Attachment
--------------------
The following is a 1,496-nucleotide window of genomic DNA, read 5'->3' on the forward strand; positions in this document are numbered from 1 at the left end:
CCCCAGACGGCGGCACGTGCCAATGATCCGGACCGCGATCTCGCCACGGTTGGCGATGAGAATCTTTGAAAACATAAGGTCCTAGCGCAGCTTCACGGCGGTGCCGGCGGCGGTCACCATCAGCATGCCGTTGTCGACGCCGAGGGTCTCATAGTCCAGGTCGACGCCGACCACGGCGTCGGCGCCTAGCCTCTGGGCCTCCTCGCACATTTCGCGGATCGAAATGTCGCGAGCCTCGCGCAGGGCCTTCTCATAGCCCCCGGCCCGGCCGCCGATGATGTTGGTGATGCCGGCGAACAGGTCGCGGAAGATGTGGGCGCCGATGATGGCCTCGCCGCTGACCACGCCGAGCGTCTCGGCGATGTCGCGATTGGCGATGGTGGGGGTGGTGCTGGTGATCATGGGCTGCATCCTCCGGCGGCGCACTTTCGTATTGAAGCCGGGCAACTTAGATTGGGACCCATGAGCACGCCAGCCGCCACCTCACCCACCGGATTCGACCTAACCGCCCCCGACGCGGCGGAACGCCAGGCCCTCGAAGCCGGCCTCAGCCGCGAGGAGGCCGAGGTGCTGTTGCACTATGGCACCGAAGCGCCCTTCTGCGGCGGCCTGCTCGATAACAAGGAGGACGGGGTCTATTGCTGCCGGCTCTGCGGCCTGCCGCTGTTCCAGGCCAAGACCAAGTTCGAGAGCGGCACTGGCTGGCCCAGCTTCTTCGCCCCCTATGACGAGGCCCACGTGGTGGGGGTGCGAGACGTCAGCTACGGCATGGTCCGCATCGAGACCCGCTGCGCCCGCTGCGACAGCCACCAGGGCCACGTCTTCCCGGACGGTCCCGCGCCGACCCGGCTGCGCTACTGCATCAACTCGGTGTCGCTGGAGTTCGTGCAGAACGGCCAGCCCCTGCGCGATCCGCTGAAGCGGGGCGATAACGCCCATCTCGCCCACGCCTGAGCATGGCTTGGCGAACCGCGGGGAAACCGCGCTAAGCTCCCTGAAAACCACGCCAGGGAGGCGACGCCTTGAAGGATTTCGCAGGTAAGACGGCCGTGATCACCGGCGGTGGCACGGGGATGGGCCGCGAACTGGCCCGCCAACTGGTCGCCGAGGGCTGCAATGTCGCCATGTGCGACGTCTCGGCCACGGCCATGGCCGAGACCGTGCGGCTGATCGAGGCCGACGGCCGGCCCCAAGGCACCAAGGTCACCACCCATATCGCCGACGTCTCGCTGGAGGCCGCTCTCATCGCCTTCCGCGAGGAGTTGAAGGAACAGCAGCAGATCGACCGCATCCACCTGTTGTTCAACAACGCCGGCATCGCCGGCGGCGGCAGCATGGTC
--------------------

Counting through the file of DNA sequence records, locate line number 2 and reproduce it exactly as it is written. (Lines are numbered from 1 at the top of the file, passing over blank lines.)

CCCCAGACGGCGGCACGTGCCAATGATCCGGACCGCGATCTCGCCACGGTTGGCGATGAGAATCTTTGAAAACATAAGGTCCTAGCGCAGCTTCACGGCGGTGCCGGCGGCGGTCACCATCAGCATGCCGTTGTCGACGCCGAGGGTCTCATAGTCCAGGTCGACGCCGACCACGGCGTCGGCGCCTAGCCTCTGGGCCTCCTCGCACATTTCGCGGATCGAAATGTCGCGAGCCTCGCGCAGGGCCTTCTCATAGCCCCCGGCCCGGCCGCCGATGATGTTGGTGATGCCGGCGAACAGGTCGCGGAAGATGTGGGCGCCGATGATGGCCTCGCCGCTGACCACGCCGAGCGTCTCGGCGATGTCGCGATTGGCGATGGTGGGGGTGGTGCTGGTGATCATGGGCTGCATCCTCCGGCGGCGCACTTTCGTATTGAAGCCGGGCAACTTAGATTGGGACCCATGAGCACGCCAGCCGCCACCTCACCCACCGGATTCGACCTAACCGCCCCCGACGCGGCGGAACGCCAGGCCCTCGAAGCCGGCCTCAGCCGCGAGGAGGCCGAGGTGCTGTTGCACTATGGCACCGAAGCGCCCTTCTGCGGCGGCCTGCTCGATAACAAGGAGGACGGGGTCTATTGCTGCCGGCTCTGCGGCCTGCCGCTGTTCCAGGCCAAGACCAAGTTCGAGAGCGGCACTGGCTGGCCCAGCTTCTTCGCCCCCTATGACGAGGCCCACGTGGTGGGGGTGCGAGACGTCAGCTACGGCATGGTCCGCATCGAGACCCGCTGCGCCCGCTGCGACAGCCACCAGGGCCACGTCTTCCCGGACGGTCCCGCGCCGACCCGGCTGCGCTACTGCATCAACTCGGTGTCGCTGGAGTTCGTGCAGAACGGCCAGCCCCTGCGCGATCCGCTGAAGCGGGGCGATAACGCCCATCTCGCCCACGCCTGAGCATGGCTTGGCGAACCGCGGGGAAACCGCGCTAAGCTCCCTGAAAACCACGCCAGGGAGGCGACGCCTTGAAGGATTTCGCAGGTAAGACGGCCGTGATCACCGGCGGTGGCACGGGGATGGGCCGCGAACTGGCCCGCCAACTGGTCGCCGAGGGCTGCAATGTCGCCATGTGCGACGTCTCGGCCACGGCCATGGCCGAGACCGTGCGGCTGATCGAGGCCGACGGCCGGCCCCAAGGCACCAAGGTCACCACCCATATCGCCGACGTCTCGCTGGAGGCCGCTCTCATCGCCTTCCGCGAGGAGTTGAAGGAACAGCAGCAGATCGACCGCATCCACCTGTTGTTCAACAACGCCGGCATCGCCGGCGGCGGCAGCATGGTC